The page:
I'll look at the Fashion
Supplement Friday and see
what the authorities fore-
cast for warmer months,
Look to the Fashion Supplement
By KIUKE SIMPSON
r[HAT OLD WISE-CRACK about the
412 Colton Building
NOTE: The recent action in regard to the
Strachey lecture was taken by the University
Committee on Lecture Policy, not by the Board
of Regents, as Mr. Zbinden erroneously con-
cludes. The lecture committee is composed of
four faculty men from the speech, English and
political science departments and the Law
School.-- The Editors.
To the Editor:
Upon examination, the virtuous quoting of free
speech guarantees on page one of Sunday's Daily
will be found groundless, since as yet the Uni-
versity Committee on Lecture Policy has in no
way abridged the right of free speech.
They have made no move to stop Strachey from
speaking. They have not stopped frim from speak-
ing on the east steps of the Courthouse, in such
fitting surroundings, from a soap-box on the
library steps, a la Gropper, or from a platform
in any one of the numerous public parks.
They have merely refused him the right to speak
in Hill Auditorium, University property under their
control. If they feel a lecture by Strachey would
not justify the expense involved in the use of the
auditorium, if they feel that the N.S.L. is not cap-
able of assuming the responsibility of promoting
such a lecture, it is their right to refuse, as much
their right as it would be for a caretaker to refuse
Strachey admission to his employer's home.
Mdred years being the hardest does not apply to
presidential terms even if each year for some pres-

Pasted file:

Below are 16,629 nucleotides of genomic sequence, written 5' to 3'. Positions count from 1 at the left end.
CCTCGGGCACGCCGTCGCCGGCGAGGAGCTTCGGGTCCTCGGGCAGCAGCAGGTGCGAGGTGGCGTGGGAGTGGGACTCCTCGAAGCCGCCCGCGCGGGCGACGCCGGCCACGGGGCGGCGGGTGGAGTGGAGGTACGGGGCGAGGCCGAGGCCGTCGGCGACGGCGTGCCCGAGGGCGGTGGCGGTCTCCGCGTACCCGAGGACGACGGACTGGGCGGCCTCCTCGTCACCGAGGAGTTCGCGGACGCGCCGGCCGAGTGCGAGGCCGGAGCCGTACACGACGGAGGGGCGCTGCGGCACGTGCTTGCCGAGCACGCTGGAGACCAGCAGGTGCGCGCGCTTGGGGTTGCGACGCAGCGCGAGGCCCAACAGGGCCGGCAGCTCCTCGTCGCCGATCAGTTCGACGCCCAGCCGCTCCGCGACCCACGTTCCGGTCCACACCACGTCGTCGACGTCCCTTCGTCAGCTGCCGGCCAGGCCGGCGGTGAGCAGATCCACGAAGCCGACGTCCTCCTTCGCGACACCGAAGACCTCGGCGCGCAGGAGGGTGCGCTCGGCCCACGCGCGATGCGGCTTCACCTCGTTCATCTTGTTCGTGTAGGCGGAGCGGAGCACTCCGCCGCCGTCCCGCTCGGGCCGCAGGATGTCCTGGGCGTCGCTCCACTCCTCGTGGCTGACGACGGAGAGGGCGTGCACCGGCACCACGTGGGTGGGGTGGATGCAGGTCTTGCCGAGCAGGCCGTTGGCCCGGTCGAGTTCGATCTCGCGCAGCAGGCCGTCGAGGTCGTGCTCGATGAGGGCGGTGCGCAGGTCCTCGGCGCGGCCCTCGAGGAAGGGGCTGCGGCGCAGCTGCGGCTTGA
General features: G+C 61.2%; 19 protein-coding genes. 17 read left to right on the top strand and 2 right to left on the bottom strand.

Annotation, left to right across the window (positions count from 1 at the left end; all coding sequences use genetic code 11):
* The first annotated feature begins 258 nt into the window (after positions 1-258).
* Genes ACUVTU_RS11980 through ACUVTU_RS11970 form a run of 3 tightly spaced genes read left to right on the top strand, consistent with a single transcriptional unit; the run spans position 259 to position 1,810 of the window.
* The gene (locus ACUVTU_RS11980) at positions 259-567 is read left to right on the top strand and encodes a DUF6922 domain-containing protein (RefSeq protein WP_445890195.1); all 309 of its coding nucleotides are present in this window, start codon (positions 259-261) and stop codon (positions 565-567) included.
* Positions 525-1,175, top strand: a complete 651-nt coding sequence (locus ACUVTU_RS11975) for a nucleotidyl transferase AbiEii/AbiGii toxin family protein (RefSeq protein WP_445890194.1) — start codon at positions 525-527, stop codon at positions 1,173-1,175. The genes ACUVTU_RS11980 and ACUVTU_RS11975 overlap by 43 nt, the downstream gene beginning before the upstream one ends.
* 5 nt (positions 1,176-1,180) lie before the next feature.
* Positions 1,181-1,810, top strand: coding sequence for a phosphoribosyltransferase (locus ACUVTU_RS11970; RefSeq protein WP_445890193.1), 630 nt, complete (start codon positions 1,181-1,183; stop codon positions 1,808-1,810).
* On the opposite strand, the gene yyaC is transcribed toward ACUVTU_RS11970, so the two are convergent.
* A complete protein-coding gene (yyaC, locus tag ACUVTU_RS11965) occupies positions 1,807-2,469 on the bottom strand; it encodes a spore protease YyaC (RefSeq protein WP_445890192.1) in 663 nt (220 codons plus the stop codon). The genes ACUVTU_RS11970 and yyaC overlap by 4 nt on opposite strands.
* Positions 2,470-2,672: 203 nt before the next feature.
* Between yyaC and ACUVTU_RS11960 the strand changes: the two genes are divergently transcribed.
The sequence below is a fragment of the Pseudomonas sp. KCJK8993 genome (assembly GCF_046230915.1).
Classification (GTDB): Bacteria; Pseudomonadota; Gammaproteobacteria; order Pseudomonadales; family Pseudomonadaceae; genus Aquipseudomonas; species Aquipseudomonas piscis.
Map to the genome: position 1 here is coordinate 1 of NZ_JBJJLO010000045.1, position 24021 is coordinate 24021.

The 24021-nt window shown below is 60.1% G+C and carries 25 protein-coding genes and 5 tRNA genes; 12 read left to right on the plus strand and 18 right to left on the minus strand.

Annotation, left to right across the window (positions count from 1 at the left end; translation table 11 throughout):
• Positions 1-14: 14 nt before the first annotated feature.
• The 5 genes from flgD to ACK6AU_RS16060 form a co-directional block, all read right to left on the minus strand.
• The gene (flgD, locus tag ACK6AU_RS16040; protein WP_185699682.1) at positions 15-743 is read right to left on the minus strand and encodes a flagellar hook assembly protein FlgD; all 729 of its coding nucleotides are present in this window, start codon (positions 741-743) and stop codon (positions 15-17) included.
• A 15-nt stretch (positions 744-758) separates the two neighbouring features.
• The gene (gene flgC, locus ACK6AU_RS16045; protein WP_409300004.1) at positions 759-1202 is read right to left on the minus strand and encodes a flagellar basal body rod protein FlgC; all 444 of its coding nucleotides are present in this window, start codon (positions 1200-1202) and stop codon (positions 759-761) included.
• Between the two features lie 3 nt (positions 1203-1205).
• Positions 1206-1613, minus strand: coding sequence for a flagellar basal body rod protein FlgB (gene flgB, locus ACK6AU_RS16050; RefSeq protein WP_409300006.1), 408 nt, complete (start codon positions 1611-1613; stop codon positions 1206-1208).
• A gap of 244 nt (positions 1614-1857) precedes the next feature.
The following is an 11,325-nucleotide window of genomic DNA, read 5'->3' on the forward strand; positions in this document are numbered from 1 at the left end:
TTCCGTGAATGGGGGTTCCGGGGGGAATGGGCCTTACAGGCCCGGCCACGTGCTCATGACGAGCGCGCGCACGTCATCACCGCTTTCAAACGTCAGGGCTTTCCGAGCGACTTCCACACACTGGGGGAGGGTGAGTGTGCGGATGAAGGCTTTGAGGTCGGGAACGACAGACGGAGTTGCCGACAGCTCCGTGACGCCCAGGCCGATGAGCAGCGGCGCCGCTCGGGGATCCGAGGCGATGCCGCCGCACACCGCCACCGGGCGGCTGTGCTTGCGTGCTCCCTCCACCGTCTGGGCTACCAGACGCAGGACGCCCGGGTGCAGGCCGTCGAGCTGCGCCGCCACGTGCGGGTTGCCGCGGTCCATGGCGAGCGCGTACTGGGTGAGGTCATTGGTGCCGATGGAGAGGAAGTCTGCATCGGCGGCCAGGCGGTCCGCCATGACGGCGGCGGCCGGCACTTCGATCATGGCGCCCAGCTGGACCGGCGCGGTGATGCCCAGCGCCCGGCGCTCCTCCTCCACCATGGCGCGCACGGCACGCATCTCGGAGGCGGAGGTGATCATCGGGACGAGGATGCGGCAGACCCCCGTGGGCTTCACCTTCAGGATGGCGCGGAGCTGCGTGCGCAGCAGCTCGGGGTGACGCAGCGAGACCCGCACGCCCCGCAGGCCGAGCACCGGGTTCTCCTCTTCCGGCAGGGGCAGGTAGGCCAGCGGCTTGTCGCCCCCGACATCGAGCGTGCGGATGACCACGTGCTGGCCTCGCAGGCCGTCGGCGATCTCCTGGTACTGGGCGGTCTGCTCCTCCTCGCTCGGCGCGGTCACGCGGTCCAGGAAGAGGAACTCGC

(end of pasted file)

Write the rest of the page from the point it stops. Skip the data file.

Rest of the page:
idents must have seemed to them like'a hundred.
It is the home stretch of every administration, the
last two years, that tries the souls of chief execu-
There is a striking illustration of this in the swift
change New Deal prospects underwent so soon
after President Roosevelt rounded the half-way
mark of his term in January. There was every
reason for administration rejoicing as it made that
turn. Setbacks in Congress or the courts for admin-
istration policy had been so rare and so relatively
unimportant until then that they had little or no
significant meaning against the background of the
unprecedented party sweep at the polls in No-
rUHE BACKSETS on the St. Lawrence treaty or
the World Court, even the Supreme Court
frown on the constitutionality of "hot oil" control
measures, hardly foreshadowed what was to come
sr soon. The New Dealers lost little sleep over all
that. They could discount any loss of presidential
prestige implied against the confidence with which
they planned to expedite recovery with a final,
gigantic business pump-priming and also sweep
through Congress' permanent social security proj-
ects of a .reform nature. Only the gold cases ser-
iously disturbed them.
In a matter of weeks the situation was com-
pletely changed. The gold cases had been won in
every essential respect; but elsewhere the New
Deal was faced by the gravest crises. The Senate
had bolted White House policy on new recovery
plans, stalling legislative machinery for days. Rus-
sian debt negotiations had broken down. With
them, prospects of revived commerce with Russia,
the reason for Russian recognition, went a-glim-
mering, at least for the time.
THE WHITE HOUSE had clashed with organized
labor leaders over the automobile and cigarette